Development Cooperation Instrument (2008–2013) covers three components: 1. Geographic programmers supporting co-operation with 47 developing countries in Latin America, Asia & Central Asia, the Gulf region and South Africa. 2. Thematic programmes benefiting all developing countries (including those covered by the European Development Fund 3. Programmes of accompanying measures for the 18 ACP Sugar Protocol countries, to help them adjust and following the reform of the EU sugar regime.
The Development Cooperation Instrument is currently the second-largest financial instrument under Budget of the European Union's Heading 4 (Global Europe).
In 2005, the EU and its Member States agreed to achieve a collective level of ODA of 0.7% of GNI by 2015 and an interim target of 0.56% by 2010, with differentiated intermediate targets for those EU Member States which had recently joined the Union. On 23 May 2011, EU ministers responsible for development co-operation gathered to take stock of progress made and concluded that additional efforts would be needed to close an estimated gap of €50 billion to reach the collective EU target of 0.7% by 2015.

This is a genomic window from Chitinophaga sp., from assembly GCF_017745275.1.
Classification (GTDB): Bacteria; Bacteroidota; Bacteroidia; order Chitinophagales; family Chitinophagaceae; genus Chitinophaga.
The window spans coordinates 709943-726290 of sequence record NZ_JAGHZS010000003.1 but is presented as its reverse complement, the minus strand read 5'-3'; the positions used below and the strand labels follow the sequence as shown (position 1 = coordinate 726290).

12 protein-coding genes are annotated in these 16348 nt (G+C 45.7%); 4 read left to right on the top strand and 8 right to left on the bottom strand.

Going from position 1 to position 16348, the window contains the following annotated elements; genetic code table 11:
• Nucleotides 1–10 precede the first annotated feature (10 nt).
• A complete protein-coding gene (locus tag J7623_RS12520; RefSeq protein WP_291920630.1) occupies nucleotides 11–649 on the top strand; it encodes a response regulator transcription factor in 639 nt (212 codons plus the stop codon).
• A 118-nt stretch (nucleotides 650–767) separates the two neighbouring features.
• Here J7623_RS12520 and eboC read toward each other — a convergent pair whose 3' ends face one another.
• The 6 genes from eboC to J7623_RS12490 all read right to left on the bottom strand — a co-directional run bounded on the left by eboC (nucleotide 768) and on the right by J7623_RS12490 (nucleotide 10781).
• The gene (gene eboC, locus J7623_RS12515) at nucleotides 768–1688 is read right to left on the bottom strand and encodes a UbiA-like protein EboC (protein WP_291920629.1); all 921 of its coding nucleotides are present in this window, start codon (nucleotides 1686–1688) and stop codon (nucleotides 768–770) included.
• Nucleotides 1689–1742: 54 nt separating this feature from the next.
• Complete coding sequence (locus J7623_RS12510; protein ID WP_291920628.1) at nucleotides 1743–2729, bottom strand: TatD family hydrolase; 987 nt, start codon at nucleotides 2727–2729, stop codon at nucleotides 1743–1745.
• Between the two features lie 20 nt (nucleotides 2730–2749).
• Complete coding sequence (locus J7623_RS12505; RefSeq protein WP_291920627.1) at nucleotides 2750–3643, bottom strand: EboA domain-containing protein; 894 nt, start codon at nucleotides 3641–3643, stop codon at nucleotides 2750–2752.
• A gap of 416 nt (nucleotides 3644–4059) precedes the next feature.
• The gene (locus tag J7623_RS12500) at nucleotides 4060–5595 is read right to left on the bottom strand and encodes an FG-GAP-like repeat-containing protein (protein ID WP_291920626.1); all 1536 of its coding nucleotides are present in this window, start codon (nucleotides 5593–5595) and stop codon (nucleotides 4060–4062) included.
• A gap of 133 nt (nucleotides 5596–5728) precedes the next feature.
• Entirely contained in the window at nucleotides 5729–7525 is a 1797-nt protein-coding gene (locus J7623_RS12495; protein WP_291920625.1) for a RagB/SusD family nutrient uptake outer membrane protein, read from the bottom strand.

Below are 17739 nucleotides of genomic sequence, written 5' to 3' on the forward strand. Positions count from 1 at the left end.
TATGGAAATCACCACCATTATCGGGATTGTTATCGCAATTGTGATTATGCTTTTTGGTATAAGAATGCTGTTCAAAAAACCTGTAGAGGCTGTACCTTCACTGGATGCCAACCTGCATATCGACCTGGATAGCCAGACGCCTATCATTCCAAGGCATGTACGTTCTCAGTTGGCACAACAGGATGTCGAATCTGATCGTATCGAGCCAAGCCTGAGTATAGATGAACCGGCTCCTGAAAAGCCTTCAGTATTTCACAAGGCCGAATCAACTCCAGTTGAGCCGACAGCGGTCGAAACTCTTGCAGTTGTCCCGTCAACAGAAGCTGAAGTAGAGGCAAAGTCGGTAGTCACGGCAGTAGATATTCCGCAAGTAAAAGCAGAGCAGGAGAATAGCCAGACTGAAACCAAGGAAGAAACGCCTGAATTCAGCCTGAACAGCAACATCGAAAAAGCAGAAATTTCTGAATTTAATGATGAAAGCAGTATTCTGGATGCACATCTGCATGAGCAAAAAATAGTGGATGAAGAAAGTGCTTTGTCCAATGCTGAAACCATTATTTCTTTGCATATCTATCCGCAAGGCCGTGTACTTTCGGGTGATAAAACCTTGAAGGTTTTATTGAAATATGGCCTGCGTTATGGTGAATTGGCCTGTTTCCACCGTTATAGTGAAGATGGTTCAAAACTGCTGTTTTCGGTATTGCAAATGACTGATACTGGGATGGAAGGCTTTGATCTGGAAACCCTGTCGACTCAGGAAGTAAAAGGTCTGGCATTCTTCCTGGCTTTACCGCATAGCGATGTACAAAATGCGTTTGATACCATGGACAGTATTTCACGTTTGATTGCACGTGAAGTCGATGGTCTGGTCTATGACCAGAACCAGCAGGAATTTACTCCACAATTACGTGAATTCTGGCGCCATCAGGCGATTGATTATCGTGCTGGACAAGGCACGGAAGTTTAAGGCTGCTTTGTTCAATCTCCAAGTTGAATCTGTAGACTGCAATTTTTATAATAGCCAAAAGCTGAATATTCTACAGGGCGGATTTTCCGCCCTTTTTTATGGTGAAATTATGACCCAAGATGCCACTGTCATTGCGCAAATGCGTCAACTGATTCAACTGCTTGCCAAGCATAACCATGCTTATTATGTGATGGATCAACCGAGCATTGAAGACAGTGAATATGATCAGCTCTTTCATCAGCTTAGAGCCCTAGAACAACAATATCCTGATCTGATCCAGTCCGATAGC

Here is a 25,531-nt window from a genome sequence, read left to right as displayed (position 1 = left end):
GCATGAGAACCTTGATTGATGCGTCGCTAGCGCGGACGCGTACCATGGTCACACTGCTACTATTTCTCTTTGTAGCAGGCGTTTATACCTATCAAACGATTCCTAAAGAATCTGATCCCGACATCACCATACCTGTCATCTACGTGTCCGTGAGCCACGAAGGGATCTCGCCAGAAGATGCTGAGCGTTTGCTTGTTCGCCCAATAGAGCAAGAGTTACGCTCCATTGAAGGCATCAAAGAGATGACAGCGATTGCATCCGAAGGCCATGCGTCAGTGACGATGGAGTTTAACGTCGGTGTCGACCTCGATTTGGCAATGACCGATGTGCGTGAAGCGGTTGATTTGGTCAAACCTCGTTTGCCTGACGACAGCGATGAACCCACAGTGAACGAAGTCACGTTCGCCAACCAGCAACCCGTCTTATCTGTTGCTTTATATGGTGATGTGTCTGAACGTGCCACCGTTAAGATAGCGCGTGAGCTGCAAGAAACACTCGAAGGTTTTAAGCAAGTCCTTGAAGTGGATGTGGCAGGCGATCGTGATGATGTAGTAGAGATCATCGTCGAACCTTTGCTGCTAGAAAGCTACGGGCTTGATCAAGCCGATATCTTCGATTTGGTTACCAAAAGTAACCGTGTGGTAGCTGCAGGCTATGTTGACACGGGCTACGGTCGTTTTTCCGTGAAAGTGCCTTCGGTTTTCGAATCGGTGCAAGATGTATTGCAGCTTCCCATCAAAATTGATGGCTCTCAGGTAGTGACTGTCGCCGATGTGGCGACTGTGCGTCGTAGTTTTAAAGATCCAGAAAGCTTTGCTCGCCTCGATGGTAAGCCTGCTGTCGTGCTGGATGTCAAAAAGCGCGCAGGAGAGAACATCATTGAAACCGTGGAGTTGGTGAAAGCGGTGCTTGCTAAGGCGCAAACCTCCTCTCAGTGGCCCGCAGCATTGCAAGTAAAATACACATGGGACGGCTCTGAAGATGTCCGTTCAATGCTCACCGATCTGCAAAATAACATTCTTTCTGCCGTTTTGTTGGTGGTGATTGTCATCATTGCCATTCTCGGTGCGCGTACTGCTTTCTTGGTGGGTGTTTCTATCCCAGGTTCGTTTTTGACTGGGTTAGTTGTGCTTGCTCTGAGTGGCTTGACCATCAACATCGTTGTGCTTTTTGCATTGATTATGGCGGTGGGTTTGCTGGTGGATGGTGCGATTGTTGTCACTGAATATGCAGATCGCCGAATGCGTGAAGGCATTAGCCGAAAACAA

The negotiations for the Budget of the European Union 2014–2020 are currently ongoing.
On 29 June 2011, the European Commission presented the Communication 'A budget for Europe 2020' to the European Parliament, the Council, the European Economic and Social Committee and the Committee of the Regions. The amount for heading 4 (Global Europe) covering EU external action was in December 2011 further specified by the publication of proposals for a regulations for each of the specific instruments under heading 4. For the Development Cooperation Instrument, the proposed amount for the period 2014–2020 is €23,294.7 million.
In tough economic times, seven Member States (Austria, Czech Republic, Finland, Germany, the Netherlands, Sweden, and the United Kingdom) argued during 26 March General Affairs Council meeting that the European Commission’s proposed overall amount for the Budget of the European Union should be reduced by €100 billion, or in the case of Sweden, by more than €100 billion. How this will influence the overall amount allocated for EU's development co-operation remains to be seen.